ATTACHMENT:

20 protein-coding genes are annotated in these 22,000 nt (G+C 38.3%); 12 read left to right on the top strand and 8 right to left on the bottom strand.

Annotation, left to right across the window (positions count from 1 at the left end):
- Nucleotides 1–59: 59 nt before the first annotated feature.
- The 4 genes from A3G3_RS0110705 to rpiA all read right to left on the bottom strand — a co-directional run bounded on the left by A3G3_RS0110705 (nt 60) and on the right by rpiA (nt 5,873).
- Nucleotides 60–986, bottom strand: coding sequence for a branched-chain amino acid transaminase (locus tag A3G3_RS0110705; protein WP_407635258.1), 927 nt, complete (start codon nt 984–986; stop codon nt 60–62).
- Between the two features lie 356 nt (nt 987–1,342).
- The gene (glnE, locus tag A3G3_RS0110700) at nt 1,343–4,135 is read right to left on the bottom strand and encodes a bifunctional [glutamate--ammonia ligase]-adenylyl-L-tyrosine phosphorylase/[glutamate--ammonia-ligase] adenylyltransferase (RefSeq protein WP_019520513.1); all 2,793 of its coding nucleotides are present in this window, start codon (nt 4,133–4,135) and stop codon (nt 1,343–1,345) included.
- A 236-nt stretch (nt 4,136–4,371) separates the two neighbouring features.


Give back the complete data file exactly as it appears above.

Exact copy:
20 protein-coding genes are annotated in these 22,000 nt (G+C 38.3%); 12 read left to right on the top strand and 8 right to left on the bottom strand.

Annotation, left to right across the window (positions count from 1 at the left end):
- Nucleotides 1–59: 59 nt before the first annotated feature.
- The 4 genes from A3G3_RS0110705 to rpiA all read right to left on the bottom strand — a co-directional run bounded on the left by A3G3_RS0110705 (nt 60) and on the right by rpiA (nt 5,873).
- Nucleotides 60–986, bottom strand: coding sequence for a branched-chain amino acid transaminase (locus tag A3G3_RS0110705; protein WP_407635258.1), 927 nt, complete (start codon nt 984–986; stop codon nt 60–62).
- Between the two features lie 356 nt (nt 987–1,342).
- The gene (glnE, locus tag A3G3_RS0110700) at nt 1,343–4,135 is read right to left on the bottom strand and encodes a bifunctional [glutamate--ammonia ligase]-adenylyl-L-tyrosine phosphorylase/[glutamate--ammonia-ligase] adenylyltransferase (RefSeq protein WP_019520513.1); all 2,793 of its coding nucleotides are present in this window, start codon (nt 4,133–4,135) and stop codon (nt 1,343–1,345) included.
- A 236-nt stretch (nt 4,136–4,371) separates the two neighbouring features.